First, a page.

replace outdoor 100 amp circuit breaker?

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Hi everyone,
At the moment I'm currently having a electrical problems with the lights in my house flickering on and off, and there were a couple of rooms (living room and one of the bedrooms) in the house wherein the electricity had completely shut off. I checked the breaker box inside the house, but nothing had tripped. So I went outside and walked over to where my electric meter is located, and there is a 100 amp breaker in an outdoor box directly under the meter. I flipped it off, and then flipped it back on. When I went back inside the house, all the electricity was back on in all of the rooms. But after a couple of hours, the problems resumed with the lights flickering off and on in all rooms, and the electricity again went completely out in two rooms.
I called up the electric company yesterday because I wondered if it could be problem on their end, so they sent out a utility to crew to check on things with their gauges. They told me that the problem was that the outdoor 100 amp breaker was getting too hot and needed replacement. Hopefully I can find one that matches at home depot or one of those other places.
I was just wondering what precautions I should take before replacing this outdoor breaker that's in this box under my electric meter? Or is this too dangerous a job and I should call an electrician? I would like to try and do it myself and save some money, if it's possible.
I looked the breaker over (after removing the panel) and noticed that it's hooked up to two thick wires. When replacing this breaker, should I contact the electric company and have them cut off all the electricity going to the meter beforehand? I'm thinking that it's very possible that one could get electrocuted while disconnecting the breaker when pulling it out of the slot..if one of those thick wires make contact.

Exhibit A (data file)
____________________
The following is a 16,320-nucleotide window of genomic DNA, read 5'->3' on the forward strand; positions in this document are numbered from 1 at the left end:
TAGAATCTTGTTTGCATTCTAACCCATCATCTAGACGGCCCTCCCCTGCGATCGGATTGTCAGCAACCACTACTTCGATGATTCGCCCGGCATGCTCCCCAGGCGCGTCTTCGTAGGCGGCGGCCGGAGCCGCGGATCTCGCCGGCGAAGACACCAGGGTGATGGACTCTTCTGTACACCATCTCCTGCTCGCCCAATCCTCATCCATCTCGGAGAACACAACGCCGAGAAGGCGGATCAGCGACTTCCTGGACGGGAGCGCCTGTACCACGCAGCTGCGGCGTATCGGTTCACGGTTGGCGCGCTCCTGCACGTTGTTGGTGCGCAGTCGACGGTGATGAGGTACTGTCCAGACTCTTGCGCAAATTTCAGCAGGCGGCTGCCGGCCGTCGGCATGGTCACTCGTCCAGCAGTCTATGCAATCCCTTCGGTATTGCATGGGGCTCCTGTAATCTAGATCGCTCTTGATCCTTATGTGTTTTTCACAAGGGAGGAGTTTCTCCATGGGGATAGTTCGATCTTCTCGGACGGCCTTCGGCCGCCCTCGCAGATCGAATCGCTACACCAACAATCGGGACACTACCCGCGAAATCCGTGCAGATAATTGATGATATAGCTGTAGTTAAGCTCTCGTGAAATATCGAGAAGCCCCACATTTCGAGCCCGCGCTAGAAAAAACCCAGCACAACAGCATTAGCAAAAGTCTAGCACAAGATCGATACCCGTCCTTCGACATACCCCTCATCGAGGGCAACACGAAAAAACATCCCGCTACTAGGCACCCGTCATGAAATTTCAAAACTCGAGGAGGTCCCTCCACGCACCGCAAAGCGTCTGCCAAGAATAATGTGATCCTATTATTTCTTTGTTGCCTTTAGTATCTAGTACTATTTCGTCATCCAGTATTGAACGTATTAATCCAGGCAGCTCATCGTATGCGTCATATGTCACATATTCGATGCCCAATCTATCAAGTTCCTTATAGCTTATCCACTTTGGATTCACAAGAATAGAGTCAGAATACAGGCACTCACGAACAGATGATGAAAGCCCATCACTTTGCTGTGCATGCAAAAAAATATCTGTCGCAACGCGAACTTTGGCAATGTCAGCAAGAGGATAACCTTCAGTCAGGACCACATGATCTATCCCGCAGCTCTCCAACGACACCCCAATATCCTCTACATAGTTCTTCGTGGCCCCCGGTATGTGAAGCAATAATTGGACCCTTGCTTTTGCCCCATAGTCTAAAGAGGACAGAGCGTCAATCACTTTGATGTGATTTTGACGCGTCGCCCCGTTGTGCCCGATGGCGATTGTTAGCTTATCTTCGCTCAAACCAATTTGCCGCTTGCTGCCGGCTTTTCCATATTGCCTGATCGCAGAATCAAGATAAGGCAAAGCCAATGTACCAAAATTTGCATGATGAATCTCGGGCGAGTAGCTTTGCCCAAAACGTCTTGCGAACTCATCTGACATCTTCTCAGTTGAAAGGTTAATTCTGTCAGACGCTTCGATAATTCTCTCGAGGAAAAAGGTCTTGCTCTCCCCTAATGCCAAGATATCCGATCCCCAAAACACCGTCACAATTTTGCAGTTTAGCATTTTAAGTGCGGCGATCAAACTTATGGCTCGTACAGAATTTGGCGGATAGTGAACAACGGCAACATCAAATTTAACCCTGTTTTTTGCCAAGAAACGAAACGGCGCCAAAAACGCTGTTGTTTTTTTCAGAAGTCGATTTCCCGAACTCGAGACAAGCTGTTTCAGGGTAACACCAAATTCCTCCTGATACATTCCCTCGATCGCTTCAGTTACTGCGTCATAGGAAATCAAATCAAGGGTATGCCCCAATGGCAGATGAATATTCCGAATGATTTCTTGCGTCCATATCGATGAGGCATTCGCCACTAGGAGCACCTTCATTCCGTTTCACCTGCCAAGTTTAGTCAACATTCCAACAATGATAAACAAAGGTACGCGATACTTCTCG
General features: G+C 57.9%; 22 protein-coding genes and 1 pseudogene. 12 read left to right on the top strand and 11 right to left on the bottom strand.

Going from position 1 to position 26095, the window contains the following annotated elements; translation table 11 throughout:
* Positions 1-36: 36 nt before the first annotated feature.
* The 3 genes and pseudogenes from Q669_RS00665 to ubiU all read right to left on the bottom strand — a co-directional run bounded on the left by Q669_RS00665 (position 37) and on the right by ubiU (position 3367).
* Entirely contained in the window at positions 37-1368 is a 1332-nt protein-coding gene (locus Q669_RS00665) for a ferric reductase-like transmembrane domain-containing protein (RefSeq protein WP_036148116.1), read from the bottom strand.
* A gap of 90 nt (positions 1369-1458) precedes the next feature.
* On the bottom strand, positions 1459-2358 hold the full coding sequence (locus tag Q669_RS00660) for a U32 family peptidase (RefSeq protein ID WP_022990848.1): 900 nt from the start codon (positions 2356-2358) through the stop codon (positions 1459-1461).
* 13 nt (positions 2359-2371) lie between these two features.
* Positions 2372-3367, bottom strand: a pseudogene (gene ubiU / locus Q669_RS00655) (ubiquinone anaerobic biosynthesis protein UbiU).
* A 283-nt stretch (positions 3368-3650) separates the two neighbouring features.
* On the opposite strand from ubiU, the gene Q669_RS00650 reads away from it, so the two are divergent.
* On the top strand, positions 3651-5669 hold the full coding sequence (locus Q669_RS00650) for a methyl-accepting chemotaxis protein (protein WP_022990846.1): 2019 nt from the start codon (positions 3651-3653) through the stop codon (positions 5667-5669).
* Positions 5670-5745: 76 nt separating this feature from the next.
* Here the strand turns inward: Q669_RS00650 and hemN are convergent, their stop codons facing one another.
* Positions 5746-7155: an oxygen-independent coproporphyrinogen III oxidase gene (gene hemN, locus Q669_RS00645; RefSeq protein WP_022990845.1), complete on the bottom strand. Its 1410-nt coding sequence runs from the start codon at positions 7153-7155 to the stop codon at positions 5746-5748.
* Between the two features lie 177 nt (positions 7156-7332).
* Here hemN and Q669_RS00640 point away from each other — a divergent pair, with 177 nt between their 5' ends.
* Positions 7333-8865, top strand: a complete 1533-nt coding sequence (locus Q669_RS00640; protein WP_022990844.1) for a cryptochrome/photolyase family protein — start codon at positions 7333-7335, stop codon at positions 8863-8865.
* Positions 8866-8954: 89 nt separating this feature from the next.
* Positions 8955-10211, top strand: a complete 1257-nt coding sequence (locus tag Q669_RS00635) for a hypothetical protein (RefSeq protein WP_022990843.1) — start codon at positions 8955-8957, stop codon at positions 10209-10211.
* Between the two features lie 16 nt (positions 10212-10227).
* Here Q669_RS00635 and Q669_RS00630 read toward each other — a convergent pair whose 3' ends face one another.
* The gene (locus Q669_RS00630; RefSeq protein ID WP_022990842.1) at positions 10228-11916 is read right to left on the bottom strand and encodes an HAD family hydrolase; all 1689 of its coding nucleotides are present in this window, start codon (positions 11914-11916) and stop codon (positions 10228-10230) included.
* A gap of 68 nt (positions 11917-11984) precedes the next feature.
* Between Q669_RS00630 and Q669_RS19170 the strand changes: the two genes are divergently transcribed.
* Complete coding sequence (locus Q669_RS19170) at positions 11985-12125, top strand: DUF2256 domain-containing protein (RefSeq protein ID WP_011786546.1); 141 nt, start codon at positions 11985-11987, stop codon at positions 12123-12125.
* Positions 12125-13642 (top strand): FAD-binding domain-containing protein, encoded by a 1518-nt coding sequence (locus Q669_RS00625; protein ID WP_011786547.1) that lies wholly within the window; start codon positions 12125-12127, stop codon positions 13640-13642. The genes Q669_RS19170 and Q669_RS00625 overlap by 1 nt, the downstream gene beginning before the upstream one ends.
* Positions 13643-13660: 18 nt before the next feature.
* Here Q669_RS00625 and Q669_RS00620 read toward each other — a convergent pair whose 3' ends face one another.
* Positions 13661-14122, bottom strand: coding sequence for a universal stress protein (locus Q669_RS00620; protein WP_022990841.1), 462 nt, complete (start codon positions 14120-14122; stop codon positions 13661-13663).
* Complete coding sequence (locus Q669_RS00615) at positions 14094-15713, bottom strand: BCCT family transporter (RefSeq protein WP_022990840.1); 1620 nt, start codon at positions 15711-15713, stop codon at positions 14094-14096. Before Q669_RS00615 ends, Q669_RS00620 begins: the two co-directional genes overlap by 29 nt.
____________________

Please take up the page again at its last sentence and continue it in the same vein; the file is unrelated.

I have replaced breakers inside the breaker box in my house, but whenever I worked on those, as a precaution I always shut off this outside breaker. But now I need to replace the outside one. I'm just wondering if any of you reading have ever replaced an outside breaker like this, and what precautions you took...
thanks, tysteel
please email me at:
tysteel5000 @ aol.com
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There are other things that need to be considered like the condition of the buss that the breaker connects to, and other internal connections, any of which can cause a breaker to overheat. Without disconnecting power to the drop, something will be live and dangerous. It's entirely possible that the utility company won't kill the power for an amateur to fiddle with it. My recommendation is to hire someone that knows the equipment, and knows what to look for and can safely make the repair

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tysteel wrote:

A journeyman electricion will simply call the power company and tell them that he is dfisconnecting the power. He will then clip the seal on the meter band clamp and remove the band and unplug the meter. When the work is completed the meter is reinstalled, the power company is notified, they send out a tech and a new seal is installed on the meter band. FWIW, in many locales an outside breaker is almost unheard of. Most service entrance panels now come with a main breaker already installed. You would be wise to consider upgrading your service panel and it would be best to have a pro do it. Have the grounding system inspected and brought up to code while you're at it. Good luck.
Joe
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In many locations an outside meter box/main disconnect is what's required

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Crazy! Ain't it!
I don't actually watch the installaions but it seems that in NEW construction, the outside stuff associated with electrical service is much larger.
Was that the only thing you would see could be the meter box (12" x 12" more or less) and the conduit protecting the underground service drop.
Now the "meter box" is about 18" x 36".
For a time because of carelessness on the part of the power company, I was able to look inside a yet larger outside box associated with the electric service to a church. There, actual current didn't pass through the meter but when through some current transformers. IOW: if the meter was pulled, the power would continue to be suppied.
Anyway, if pulling the meter doesn't cut the power to the building it would seem that "they" would want some positive means of so doing.
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John Gilmer wrote:

That is typically primary metering, used in large commercial installations, not residential.

For a primary metering situation the disconnect would be fuses at the pole and "normal" switchgear after the transformer.
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Joe wrote: